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I am retired from government, law enforcement, politics and all other pointless endeavors. I eat when I am hungry and sleep when I am tired.

Monday, March 29, 2010


It seems that no sooner had the new conservative site gotten established than a series of Neo-Pagan posts began to appear.  I gather that the sites creator, Richard Spencer,  has an interest in the subject and having heard him expressed this, the followers of Odin sprang from behind their sacred oaks to share their ersatz faith with the rest of us.  This is my response to this nonsense.

I've been reading this, and the other neo-pagan threads on this site for a few days now and find the whole thing a bit depressing. While the pagan impulse resides in many of us the expression of this impulse in the form of a coherent religion was stamped out long ago. So neo-pagans find themselves trying to recreate a belief system from fragments. But the fragments themselves survive only because medieval monks thought them worthy of transmission, that is, these tales have already gone through a Christian filter. I have no doubt that the priesthoods of Odin had cosmologies and dogmas of some complexity. But they were not written down and so are forever lost. If someone finds a runic equivalent of St. Augustin's Confessions then perhaps things would be different. As it is, much of what we know about the Germanic belief system consists of ripping yarns preserved by bored monks for their own amusment.

It's interesting that it is the Germanic/Nordic gods that beckon most commenters here. But the Dark Age holders of these beliefs in most cases willingly abandoned them. When forced conversion did take place it was always one way. Why would this be if Paganism were a vibrant belief system? Indeed, most forced conversions were conducted by Christian Germanics on their Pagan cousins.

So Neo-pagans need to ask themselves, why recreate a system that their ancestors abandoned? James Russell's, The Germanization of Early Medieval Christianity has much to answer for in this. Much of his hypothesis is interesting but his belief that the Christianity of the conversion period was "World Rejecting," is simply wrong. The official religion of the Roman Empire, both East and West, was Christian. Many of the invading Germans were already Christian. Accounts by cited by Richard Fletcher in his "The Conversion of Europe." point to material, and cultural attributes of Christian life as lived by the Romans and Christian missionaries that led pagans to convert. Pagan kings saw that the ordered, cooperative and reasoned societies of the South offered belief systems that surpassed their own and also a greater standard of living growing out of the a Roman society that was itself a melding of Greco-Roman philosophical Reason and Christian faith. It is important to understand that both Romano Christians and Greco-Roman pagans saw an underlying common ground between the proto-monotheism of Athens and the full blown monotheism that emerged via Christianity out of Jerusalem. It was to this faith that the peoples of Northern Europe eventually adhered.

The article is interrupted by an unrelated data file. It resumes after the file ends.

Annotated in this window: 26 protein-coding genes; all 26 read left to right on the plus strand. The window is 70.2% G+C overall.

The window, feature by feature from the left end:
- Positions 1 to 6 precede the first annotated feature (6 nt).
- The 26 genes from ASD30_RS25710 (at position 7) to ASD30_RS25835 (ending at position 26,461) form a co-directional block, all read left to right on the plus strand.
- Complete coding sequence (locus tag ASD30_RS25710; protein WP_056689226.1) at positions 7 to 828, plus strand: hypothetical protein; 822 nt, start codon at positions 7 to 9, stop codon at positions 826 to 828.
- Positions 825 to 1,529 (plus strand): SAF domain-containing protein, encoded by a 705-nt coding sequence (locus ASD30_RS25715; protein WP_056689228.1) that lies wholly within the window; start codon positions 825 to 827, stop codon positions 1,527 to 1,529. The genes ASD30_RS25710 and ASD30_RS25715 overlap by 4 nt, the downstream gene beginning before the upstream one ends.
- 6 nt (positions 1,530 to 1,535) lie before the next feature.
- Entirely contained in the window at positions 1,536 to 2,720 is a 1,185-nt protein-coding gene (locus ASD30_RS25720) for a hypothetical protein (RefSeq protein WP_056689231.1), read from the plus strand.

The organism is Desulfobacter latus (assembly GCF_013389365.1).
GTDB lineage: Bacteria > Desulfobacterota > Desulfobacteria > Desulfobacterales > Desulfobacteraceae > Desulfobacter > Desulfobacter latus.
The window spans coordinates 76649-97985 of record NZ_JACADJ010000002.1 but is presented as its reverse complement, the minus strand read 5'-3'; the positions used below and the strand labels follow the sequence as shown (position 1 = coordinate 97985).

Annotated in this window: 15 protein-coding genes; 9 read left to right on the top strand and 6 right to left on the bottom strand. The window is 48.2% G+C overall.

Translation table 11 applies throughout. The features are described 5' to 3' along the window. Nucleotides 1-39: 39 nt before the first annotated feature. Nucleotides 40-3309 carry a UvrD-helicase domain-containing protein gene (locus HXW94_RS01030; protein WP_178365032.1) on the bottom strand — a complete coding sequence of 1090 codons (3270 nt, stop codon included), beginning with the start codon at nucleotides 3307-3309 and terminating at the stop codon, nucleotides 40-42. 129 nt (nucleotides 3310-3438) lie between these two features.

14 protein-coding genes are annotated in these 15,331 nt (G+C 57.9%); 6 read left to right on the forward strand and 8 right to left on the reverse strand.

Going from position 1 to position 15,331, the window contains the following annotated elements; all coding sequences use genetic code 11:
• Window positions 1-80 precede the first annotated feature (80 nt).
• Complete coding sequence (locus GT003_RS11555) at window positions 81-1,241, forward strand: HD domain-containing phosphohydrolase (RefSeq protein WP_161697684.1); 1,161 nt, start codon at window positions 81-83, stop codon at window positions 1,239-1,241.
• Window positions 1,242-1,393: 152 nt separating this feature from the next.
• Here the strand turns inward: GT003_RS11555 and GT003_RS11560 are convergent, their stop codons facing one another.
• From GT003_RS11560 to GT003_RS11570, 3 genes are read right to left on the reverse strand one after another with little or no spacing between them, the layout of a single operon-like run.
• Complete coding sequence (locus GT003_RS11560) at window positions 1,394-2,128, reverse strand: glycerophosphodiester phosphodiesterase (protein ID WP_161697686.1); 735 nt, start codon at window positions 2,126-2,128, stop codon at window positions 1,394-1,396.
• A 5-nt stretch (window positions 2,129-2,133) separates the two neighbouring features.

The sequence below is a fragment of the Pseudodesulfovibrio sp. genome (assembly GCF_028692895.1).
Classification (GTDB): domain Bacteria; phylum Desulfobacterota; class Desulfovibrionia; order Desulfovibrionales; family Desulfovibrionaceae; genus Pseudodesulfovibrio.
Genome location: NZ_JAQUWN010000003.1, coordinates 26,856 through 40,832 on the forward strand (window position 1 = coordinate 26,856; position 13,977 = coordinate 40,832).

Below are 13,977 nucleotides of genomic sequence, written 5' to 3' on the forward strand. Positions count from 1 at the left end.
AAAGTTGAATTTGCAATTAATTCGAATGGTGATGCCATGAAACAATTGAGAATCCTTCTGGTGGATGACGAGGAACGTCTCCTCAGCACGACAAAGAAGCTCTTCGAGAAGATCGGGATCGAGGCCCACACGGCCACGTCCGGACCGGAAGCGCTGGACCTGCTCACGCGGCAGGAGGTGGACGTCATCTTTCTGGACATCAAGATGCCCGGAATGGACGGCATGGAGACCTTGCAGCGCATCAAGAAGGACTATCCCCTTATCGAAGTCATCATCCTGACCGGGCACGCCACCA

Now the anthropological folk ways of we Indo-Europeans are another thing. Here Russell makes a very good point. The old pagan religions were an expression of some very old, deep impulses and traits among us, and we should defend them. But they in no way run counter to Christendom rightly understood.
Let's hope this is just a phase the site is going through.  Spencer is young and adventurous.  But if his site becomes a voice of the Druids the real right be witnessing a kind of stillbirth among its ranks.  The site is promising and does not deserve to be sacrificed on the alter of Thor.

Note: Since writing the above I've heard the high priest of the "Old religion" on Alt.right's radio program.  He was at some pains to allay any fears that the modern day Germanic Pagans do anything untoward in their rituals.  They just stand around in a circle tippling mead is all, just like wine and cheese after sunday service.  No drunken running about bare-assed under the full moon waving swords for him.  And "The Old Gods" who populate the Norse legends are understood to be metaphors not real heros.  So there you have it.  Might as well be Episcopalians really.

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